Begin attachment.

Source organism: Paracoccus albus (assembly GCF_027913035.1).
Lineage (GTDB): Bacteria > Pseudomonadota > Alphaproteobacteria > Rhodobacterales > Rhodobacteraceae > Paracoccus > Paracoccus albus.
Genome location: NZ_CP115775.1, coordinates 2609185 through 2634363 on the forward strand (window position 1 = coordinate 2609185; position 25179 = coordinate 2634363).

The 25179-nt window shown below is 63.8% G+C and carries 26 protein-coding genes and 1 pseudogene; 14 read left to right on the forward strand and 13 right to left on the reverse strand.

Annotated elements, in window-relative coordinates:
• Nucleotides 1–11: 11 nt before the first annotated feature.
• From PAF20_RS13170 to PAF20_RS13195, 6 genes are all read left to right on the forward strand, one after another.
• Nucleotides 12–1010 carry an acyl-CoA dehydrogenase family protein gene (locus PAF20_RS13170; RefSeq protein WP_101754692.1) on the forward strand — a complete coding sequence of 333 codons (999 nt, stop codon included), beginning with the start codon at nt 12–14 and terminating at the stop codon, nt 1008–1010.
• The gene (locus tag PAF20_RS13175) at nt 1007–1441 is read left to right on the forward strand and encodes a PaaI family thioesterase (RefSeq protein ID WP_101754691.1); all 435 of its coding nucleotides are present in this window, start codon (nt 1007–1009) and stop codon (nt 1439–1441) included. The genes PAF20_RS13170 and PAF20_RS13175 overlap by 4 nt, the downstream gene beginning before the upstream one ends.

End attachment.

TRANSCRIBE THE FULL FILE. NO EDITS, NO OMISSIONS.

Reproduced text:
Source organism: Paracoccus albus (assembly GCF_027913035.1).
Lineage (GTDB): Bacteria > Pseudomonadota > Alphaproteobacteria > Rhodobacterales > Rhodobacteraceae > Paracoccus > Paracoccus albus.
Genome location: NZ_CP115775.1, coordinates 2609185 through 2634363 on the forward strand (window position 1 = coordinate 2609185; position 25179 = coordinate 2634363).

The 25179-nt window shown below is 63.8% G+C and carries 26 protein-coding genes and 1 pseudogene; 14 read left to right on the forward strand and 13 right to left on the reverse strand.

Annotated elements, in window-relative coordinates:
• Nucleotides 1–11: 11 nt before the first annotated feature.
• From PAF20_RS13170 to PAF20_RS13195, 6 genes are all read left to right on the forward strand, one after another.
• Nucleotides 12–1010 carry an acyl-CoA dehydrogenase family protein gene (locus PAF20_RS13170; RefSeq protein WP_101754692.1) on the forward strand — a complete coding sequence of 333 codons (999 nt, stop codon included), beginning with the start codon at nt 12–14 and terminating at the stop codon, nt 1008–1010.
• The gene (locus tag PAF20_RS13175) at nt 1007–1441 is read left to right on the forward strand and encodes a PaaI family thioesterase (RefSeq protein ID WP_101754691.1); all 435 of its coding nucleotides are present in this window, start codon (nt 1007–1009) and stop codon (nt 1439–1441) included. The genes PAF20_RS13170 and PAF20_RS13175 overlap by 4 nt, the downstream gene beginning before the upstream one ends.